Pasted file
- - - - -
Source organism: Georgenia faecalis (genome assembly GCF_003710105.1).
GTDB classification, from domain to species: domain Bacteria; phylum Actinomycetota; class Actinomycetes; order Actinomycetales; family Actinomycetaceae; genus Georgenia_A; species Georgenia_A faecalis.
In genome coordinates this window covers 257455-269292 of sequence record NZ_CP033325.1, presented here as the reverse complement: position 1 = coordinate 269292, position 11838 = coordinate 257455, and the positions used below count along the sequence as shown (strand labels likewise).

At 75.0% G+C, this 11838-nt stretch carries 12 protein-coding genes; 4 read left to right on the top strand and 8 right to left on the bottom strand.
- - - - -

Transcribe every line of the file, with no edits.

Source organism: Georgenia faecalis (genome assembly GCF_003710105.1).
GTDB classification, from domain to species: domain Bacteria; phylum Actinomycetota; class Actinomycetes; order Actinomycetales; family Actinomycetaceae; genus Georgenia_A; species Georgenia_A faecalis.
In genome coordinates this window covers 257455-269292 of sequence record NZ_CP033325.1, presented here as the reverse complement: position 1 = coordinate 269292, position 11838 = coordinate 257455, and the positions used below count along the sequence as shown (strand labels likewise).

At 75.0% G+C, this 11838-nt stretch carries 12 protein-coding genes; 4 read left to right on the top strand and 8 right to left on the bottom strand.